Current events with Skeeter Skates
It has been over a year since I have talked to Skeeter Skates, owner of Skeeter’s Tree Stump Removal and Plow Repair in Greater Metropolitan Pooler.
As long-time readers of this column know, Skeeter is the king of tree stump removal and has no peer when it comes to his deft touch with the Stump Eater Model SG-22 with bi-directional cutting disc and spring-loaded pivot. The man is truly the Rembrandt of the stump grinding.
But it is as a keen observer of the vicissitudes of human nature that makes Skeeter Skates such an invaluable resource to me and my column. He cuts through the complicated issues of the day like they were a loblolly pine.
I knew this wouldn’t be a long conversation. Skeeter doesn’t have much patience with the media.
“Hoss, it’s just like you to interrupt me while I am right in the middle of replacing the bearings on a Bradco Model VP-10 with a one-inch clevis vibrating blade. (Junior loves to get into details.) It is called ‘work,’ which is something you newspaper boys don’t know much about. Not a one of you has ever had grease under your fingernails.”
You are not a working man to Skeeter Skates unless you have had grease under your fingernails.
I told him I was putting together a column on current events and wanted to get his opinion on several issues. For example, what did he think about the recent agreement between the president and Congress not to shut down the federal government?
“Well,” said Skeeter, “We’d be better off if the government closed down permanently. All that crowd in Washington does is spend money they don’t have for programs we don’t need.”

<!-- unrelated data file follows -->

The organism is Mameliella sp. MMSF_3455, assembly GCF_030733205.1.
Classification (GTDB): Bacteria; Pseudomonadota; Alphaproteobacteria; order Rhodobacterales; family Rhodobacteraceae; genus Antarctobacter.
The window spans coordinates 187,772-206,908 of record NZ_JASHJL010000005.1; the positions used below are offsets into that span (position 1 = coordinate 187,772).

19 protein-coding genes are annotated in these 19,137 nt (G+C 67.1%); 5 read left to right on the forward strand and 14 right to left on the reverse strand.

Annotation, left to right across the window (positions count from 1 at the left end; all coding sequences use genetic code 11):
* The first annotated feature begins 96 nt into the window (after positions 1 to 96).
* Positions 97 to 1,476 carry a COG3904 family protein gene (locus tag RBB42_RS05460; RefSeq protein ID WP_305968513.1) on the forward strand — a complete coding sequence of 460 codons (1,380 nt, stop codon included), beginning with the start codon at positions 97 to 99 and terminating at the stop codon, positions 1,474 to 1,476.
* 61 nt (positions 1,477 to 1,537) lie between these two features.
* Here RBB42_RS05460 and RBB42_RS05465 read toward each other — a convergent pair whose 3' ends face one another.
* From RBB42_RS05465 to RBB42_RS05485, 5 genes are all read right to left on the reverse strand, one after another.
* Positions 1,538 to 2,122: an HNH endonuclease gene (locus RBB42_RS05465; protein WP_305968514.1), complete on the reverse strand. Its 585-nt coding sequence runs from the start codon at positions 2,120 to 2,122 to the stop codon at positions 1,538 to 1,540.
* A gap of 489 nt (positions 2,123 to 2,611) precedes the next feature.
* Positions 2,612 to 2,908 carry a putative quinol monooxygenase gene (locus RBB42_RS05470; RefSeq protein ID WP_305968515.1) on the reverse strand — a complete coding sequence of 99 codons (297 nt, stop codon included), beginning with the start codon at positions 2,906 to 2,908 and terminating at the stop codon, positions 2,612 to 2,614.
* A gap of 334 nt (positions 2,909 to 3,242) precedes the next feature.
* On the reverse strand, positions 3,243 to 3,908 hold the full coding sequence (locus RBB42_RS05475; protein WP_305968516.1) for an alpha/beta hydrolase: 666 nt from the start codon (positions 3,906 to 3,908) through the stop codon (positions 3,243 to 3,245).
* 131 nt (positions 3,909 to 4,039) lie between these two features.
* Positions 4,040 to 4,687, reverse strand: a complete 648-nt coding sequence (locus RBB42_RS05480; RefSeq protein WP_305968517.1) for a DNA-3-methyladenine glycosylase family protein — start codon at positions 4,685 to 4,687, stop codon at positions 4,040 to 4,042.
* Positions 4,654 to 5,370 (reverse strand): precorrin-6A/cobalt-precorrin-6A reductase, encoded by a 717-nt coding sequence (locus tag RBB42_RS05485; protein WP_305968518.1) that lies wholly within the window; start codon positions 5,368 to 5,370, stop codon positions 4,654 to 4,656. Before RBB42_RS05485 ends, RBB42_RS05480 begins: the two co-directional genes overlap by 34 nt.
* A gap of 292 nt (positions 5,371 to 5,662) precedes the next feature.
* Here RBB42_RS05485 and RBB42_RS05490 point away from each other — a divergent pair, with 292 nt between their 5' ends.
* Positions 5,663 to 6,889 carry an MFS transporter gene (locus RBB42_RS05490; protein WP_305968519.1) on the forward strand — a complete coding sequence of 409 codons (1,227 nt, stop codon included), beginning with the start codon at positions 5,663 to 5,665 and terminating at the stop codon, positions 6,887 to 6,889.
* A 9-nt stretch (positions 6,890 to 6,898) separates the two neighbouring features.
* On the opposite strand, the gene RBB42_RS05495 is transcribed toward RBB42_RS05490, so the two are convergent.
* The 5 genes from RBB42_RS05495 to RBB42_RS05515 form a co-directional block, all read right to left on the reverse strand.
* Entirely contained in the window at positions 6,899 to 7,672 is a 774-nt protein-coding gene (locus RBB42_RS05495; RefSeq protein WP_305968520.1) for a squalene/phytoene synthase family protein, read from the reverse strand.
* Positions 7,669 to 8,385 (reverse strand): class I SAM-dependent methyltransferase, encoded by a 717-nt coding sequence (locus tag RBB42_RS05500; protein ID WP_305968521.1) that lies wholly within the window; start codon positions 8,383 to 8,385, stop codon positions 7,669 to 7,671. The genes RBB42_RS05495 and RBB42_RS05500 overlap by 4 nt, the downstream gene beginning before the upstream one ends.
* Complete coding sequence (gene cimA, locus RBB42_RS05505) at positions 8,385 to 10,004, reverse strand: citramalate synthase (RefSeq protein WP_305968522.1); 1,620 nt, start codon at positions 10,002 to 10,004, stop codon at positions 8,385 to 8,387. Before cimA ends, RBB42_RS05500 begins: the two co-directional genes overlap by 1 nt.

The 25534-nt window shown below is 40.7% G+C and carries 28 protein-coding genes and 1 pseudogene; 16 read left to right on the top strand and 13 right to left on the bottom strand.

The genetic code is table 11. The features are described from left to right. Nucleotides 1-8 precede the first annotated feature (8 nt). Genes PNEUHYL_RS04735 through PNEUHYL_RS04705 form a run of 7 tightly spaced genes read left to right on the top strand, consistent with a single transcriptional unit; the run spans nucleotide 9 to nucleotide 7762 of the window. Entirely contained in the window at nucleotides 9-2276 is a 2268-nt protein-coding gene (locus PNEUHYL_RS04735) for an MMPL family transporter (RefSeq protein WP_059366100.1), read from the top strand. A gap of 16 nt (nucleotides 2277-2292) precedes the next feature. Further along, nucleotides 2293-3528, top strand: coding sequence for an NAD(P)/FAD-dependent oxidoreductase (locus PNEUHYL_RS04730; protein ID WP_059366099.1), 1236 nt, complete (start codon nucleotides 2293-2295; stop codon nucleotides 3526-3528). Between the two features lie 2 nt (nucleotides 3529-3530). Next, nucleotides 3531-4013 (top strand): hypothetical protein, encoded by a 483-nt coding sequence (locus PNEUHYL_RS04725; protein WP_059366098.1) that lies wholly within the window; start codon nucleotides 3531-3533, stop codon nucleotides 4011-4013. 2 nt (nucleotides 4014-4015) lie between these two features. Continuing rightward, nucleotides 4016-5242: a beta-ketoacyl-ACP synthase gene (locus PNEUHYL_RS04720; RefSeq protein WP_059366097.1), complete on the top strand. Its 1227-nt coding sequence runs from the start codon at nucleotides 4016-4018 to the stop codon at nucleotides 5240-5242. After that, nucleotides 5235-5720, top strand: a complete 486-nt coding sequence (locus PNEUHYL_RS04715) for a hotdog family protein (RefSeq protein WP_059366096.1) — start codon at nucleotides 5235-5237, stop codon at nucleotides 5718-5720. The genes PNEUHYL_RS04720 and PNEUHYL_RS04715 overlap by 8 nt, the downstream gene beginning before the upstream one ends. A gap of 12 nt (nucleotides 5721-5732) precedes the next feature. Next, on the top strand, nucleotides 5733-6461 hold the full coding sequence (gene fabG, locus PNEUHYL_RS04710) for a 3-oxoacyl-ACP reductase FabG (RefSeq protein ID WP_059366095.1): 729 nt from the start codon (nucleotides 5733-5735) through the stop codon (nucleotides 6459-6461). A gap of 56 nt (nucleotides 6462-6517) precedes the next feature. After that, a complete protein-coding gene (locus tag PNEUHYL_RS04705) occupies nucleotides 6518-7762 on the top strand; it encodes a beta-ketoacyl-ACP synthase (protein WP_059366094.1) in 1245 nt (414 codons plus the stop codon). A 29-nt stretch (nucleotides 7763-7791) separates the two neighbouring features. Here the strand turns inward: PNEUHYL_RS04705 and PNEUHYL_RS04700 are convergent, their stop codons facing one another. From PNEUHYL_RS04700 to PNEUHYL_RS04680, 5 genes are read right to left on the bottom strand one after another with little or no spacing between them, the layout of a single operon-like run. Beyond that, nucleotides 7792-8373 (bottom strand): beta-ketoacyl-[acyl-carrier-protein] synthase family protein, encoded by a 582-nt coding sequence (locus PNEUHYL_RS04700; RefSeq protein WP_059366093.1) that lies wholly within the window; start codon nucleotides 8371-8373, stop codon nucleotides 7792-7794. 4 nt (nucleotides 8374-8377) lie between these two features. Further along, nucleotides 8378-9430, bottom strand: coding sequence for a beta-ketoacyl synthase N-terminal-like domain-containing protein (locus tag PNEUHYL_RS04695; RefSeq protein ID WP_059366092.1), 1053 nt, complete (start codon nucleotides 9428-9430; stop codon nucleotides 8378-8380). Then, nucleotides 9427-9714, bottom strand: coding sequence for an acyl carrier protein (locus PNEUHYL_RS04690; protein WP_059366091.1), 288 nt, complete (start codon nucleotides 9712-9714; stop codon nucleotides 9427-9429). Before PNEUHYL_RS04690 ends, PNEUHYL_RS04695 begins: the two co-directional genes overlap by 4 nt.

How about the General Assembly’s efforts to institute tax reform?
“I think they ought to reform themselves first,” Skeeter said. “That ol’ boy from Blue Ridge”—I think he is talking about David Ralston, the House Speaker, but you never interrupt Skeeter Skates when he is on a roll—“ought to be ashamed of himself for that trip overseas last Thanksgiving, taking his family and others and letting a lobbyist pay for it. He called it a ‘working trip.’ That’s a politician for you. The last ‘working trip’ I had was to Mansfield up in Newton County to pick up a Husqvarner 38.2 CC 2-cycle 18-inch gas chain saw—Skeeter and his details again—“to be overhauled and I didn’t have no damn lobbyist to pay my way.”
Skeeter said he was tempted to scrape together enough money to get the speaker down to Pooler and let him grind some oak stumps on Red Farverson’s place and see if he might want to redefine “working trip.” I told Skeeter I thought that was a good idea.
Was he concerned about the upheavals in the Middle East?
“Not as long as I can get some oil for my chain saws,” he said. “Besides, I think those people over there are more interested in running around wearing masks and shooting machine guns in the air for the TV folks than whether they are ruled by a dictator or one of them religious nuts. They don’t know which end of a plowshare is up.” Skeeter amazes me at how he can tie world issues back to the tree stump removal and plow repair profession.
I wanted to ask him about global warming and same-sex marriages but I could tell Skeeter was getting impatient to get back to work. I pretty much know how he feels about both subjects and am reasonably sure I couldn’t quote his answers in a family newspaper anyway.
Anything else you want to tell my readers before you go, I asked Skeeter.
“Yeah,” he growled. “Tell them the country is going to hell in a wheelbarrow. Nobody wants to work anymore and they want everything handed to them. Ain’t no foreign enemy going to do us in. We’re going to rot away inside out.”
Before I could pursue the point, Skeeter said, “Hoss, I done give you more time than you deserve. This plowing machine won’t fix itself and you sure can’t help.”
With that, he hung up.
You can have your smarty-pants philosophers like Henry David Thoreau and Ralph Waldo Emerson. I will stick with Skeeter Skates. Not only does the man make a lot more sense than they do, but I’d like to see Thoreau or Emerson grind out a scaly-bar hickory stump.